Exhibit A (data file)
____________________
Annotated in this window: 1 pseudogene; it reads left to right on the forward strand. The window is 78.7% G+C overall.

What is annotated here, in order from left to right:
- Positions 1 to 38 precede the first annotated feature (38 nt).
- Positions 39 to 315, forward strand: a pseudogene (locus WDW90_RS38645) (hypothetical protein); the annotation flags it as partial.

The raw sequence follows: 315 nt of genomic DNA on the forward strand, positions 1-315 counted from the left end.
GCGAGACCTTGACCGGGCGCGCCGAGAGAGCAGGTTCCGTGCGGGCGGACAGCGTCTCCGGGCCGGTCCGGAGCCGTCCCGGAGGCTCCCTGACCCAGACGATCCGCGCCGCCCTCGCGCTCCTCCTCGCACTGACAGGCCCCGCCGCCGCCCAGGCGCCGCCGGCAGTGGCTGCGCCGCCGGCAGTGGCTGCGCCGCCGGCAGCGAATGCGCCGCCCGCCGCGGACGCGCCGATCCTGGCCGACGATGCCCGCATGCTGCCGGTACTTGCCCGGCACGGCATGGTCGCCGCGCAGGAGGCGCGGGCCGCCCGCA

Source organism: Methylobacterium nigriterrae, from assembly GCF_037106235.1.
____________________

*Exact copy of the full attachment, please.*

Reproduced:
Annotated in this window: 1 pseudogene; it reads left to right on the forward strand. The window is 78.7% G+C overall.

What is annotated here, in order from left to right:
- Positions 1 to 38 precede the first annotated feature (38 nt).
- Positions 39 to 315, forward strand: a pseudogene (locus WDW90_RS38645) (hypothetical protein); the annotation flags it as partial.

The raw sequence follows: 315 nt of genomic DNA on the forward strand, positions 1-315 counted from the left end.
GCGAGACCTTGACCGGGCGCGCCGAGAGAGCAGGTTCCGTGCGGGCGGACAGCGTCTCCGGGCCGGTCCGGAGCCGTCCCGGAGGCTCCCTGACCCAGACGATCCGCGCCGCCCTCGCGCTCCTCCTCGCACTGACAGGCCCCGCCGCCGCCCAGGCGCCGCCGGCAGTGGCTGCGCCGCCGGCAGTGGCTGCGCCGCCGGCAGCGAATGCGCCGCCCGCCGCGGACGCGCCGATCCTGGCCGACGATGCCCGCATGCTGCCGGTACTTGCCCGGCACGGCATGGTCGCCGCGCAGGAGGCGCGGGCCGCCCGCA

Source organism: Methylobacterium nigriterrae, from assembly GCF_037106235.1.